Eagles Wake-Up Call: No Odd Man Out At ILB?
As Billy Davis addressed reporters on Wednesday afternoon, the same topic seemed to surface over and over again.
How is this going to work with three starting-caliber inside linebackers?
“When we get to training camp, the competition will amp up, and it allows us to expand how many packages we run too,” Davis said. “So we can put some packages together where we get two and three inside backers in the same group. So there’s a lot of things we want to do. But right now it’s just about getting everybody up to speed and on an even playing field.”
Davis repeated some form of that response on multiple occasions. The basic gist was: We’ll make it work. There are ways. It’s only June.
It’s true that Davis could cook up a package to get DeMeco Ryans, Kiko Alonso and Mychal Kendricks on the field at once, but it’s not like the Eagles are suddenly going to morph into a 4-3. The team has spent two-plus years working on the intricacies and nuances of a base two-gap 3-4.
“I would say in base defense, it would be more of a challenge to do unless one of ‘em truly assumed a role of an outside linebacker,” said inside linebackers coach Rick Minter. “So most likely it would come up in more of your sub type packages because we’re not just going to change our complete structure. We’re a 3-4 team. We’re a nickel team. We’re a dime team. Because we’ve got skill at the linebacker position, perhaps we can stay with my two guys on the field even more than we did last year.”
In Year 1, the Eagles played mostly base and nickel. Last year, they added a dime package with Nolan Carroll teamed with a true inside linebacker. It’s conceivable that they add a new sub package or two, but the truth is the majority of defensive snaps (barring something completely unforeseen) will feature two inside linebackers.
“Absolutely. We can move in and out of packages,” said Davis. “You can increase your packages by the players you have and the skill set that they have. We can easily put a package together and probably will… to put the best players on the field is what you’re always aiming at. …It absolutely can be done.”
There are several ways this thing could play out. One, the team could still part ways with Kendricks. Two, one of the three linebackers could get injured, and it becomes easy to decide who to play. Three, they all rotate, but someone is unhappy. Or four, the coaches figure out a way to play all three and keep everyone happy.
Davis, Chip Kelly and company will continue to say it’s a good problem to have. And maybe that’ll end up being the case. But it also could be bad problem to have come September if one of the linebackers is upset about playing time.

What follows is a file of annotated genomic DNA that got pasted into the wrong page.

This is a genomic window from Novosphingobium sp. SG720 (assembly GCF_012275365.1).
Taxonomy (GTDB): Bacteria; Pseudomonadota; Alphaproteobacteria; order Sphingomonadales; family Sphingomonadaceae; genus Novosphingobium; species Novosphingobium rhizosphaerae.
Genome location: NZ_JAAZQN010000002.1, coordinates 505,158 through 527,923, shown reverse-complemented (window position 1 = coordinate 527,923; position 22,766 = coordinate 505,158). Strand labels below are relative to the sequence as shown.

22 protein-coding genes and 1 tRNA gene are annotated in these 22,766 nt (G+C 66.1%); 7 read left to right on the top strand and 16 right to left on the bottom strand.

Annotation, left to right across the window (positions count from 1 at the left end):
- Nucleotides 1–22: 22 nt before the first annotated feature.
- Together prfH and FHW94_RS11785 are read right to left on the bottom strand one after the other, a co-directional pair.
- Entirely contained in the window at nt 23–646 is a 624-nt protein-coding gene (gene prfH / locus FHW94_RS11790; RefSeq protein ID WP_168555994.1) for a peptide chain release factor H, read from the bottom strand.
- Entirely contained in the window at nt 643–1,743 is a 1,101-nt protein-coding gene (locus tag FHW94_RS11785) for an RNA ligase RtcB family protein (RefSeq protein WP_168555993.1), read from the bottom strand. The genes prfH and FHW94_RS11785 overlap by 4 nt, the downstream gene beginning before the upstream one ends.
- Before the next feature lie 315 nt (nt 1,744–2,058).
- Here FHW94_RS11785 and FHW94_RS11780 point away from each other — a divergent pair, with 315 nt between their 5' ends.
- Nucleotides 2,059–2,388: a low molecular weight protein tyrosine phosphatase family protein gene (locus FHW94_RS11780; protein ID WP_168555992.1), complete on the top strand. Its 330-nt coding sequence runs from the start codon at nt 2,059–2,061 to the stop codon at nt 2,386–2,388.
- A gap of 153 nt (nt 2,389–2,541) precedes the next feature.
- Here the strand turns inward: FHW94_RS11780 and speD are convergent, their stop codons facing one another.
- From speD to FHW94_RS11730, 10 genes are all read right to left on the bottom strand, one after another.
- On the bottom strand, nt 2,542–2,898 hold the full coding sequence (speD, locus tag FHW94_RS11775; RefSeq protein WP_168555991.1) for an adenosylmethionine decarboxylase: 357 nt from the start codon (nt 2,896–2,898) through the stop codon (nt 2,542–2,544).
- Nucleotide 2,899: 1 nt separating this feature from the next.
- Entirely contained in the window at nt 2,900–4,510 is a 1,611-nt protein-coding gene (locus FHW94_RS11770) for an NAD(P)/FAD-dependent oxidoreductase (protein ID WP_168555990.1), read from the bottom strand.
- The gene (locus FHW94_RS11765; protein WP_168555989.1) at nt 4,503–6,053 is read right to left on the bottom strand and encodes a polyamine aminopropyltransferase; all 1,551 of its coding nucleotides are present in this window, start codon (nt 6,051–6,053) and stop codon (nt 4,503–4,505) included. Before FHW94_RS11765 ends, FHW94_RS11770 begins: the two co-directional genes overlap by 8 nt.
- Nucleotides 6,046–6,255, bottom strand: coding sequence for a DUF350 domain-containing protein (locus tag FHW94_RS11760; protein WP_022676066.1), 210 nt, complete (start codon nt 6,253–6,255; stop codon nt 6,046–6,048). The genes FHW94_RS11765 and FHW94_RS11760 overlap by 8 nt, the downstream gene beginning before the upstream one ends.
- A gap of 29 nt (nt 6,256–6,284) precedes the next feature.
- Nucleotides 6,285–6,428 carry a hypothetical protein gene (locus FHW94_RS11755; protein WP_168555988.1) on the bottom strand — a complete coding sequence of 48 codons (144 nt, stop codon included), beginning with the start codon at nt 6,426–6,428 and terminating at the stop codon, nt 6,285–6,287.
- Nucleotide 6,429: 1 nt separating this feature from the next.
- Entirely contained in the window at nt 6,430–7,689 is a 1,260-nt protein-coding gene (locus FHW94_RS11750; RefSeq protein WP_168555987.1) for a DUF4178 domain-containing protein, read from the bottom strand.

“It’s not always easy to conjure up new things, and you don’t want to do it just for the sake of,” said Minter. “But any way that we can get more players, more speed, more athleticism in any given situation on the field, then I think you have to give Billy the credit that he’ll come up with something like that.”
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WHAT THEY’RE SAYING
Alex Marvez of Fox Sports thinks the Dolphins could still make a play for Evan Mathis:
“Evan Mathis is the guy to continue to watch because he has not shown up at the Eagles offseason workout program,” Marvez said on the Marc Hochman Show with Zach Krantz. “Essentially Evan Mathis is frozen. I wouldn’t be surprised after the minicamp takes place if the Dolphins make a call to the Eagles to see what can be done to potentially acquire Evan Mathis.
“Evan is a really good player who’s in his 30s — he’s also represented if I’m not mistaken by Drew Rosenhaus which doesn’t hurt things having him locally either. I just have to think Evan Mathis is the guy who could be available for trade and might not even cost you that much to get him.”
Tommy Lawlor of Iggles Blitz thinks Walter Thurmond could be a fit at safety:
I’m fascinated by Thurmond as a Safety. The more I think about it, the more he reminds me of Damarious Randall, who the Eagles supposedly liked a lot. Randall played in the slot a lot in college. Thurmond has played outside corner and in the slot. They can cover. Both lack ideal tackling skills. Both have good ball skills.
Thurmond was a big time playmaker in college, but hasn’t been one in the NFL. It is harder to be a playmaker at CB, since you don’t spend as much time watching the QB. As a Safety, Thurmond would be able to watch the QB on a regular basis.
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